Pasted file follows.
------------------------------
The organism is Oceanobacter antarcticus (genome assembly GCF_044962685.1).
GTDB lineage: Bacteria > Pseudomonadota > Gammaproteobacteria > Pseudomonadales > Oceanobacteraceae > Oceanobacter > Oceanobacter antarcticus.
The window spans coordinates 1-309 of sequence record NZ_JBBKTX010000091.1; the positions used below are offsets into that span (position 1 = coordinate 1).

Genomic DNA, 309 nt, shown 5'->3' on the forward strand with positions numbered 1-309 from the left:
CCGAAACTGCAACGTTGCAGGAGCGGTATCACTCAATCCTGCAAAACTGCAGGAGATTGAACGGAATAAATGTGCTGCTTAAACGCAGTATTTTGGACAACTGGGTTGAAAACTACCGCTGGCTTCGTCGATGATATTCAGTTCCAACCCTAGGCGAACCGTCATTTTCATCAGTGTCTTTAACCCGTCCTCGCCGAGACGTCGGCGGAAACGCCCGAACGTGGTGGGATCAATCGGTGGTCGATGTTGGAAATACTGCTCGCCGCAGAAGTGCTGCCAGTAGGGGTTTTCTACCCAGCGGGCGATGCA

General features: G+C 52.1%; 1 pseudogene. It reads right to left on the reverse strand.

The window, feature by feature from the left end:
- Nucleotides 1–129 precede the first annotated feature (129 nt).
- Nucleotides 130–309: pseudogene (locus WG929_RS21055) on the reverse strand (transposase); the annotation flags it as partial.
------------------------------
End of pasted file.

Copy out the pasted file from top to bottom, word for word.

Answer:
The organism is Oceanobacter antarcticus (genome assembly GCF_044962685.1).
GTDB lineage: Bacteria > Pseudomonadota > Gammaproteobacteria > Pseudomonadales > Oceanobacteraceae > Oceanobacter > Oceanobacter antarcticus.
The window spans coordinates 1-309 of sequence record NZ_JBBKTX010000091.1; the positions used below are offsets into that span (position 1 = coordinate 1).

Genomic DNA, 309 nt, shown 5'->3' on the forward strand with positions numbered 1-309 from the left:
CCGAAACTGCAACGTTGCAGGAGCGGTATCACTCAATCCTGCAAAACTGCAGGAGATTGAACGGAATAAATGTGCTGCTTAAACGCAGTATTTTGGACAACTGGGTTGAAAACTACCGCTGGCTTCGTCGATGATATTCAGTTCCAACCCTAGGCGAACCGTCATTTTCATCAGTGTCTTTAACCCGTCCTCGCCGAGACGTCGGCGGAAACGCCCGAACGTGGTGGGATCAATCGGTGGTCGATGTTGGAAATACTGCTCGCCGCAGAAGTGCTGCCAGTAGGGGTTTTCTACCCAGCGGGCGATGCA

General features: G+C 52.1%; 1 pseudogene. It reads right to left on the reverse strand.

The window, feature by feature from the left end:
- Nucleotides 1–129 precede the first annotated feature (129 nt).
- Nucleotides 130–309: pseudogene (locus WG929_RS21055) on the reverse strand (transposase); the annotation flags it as partial.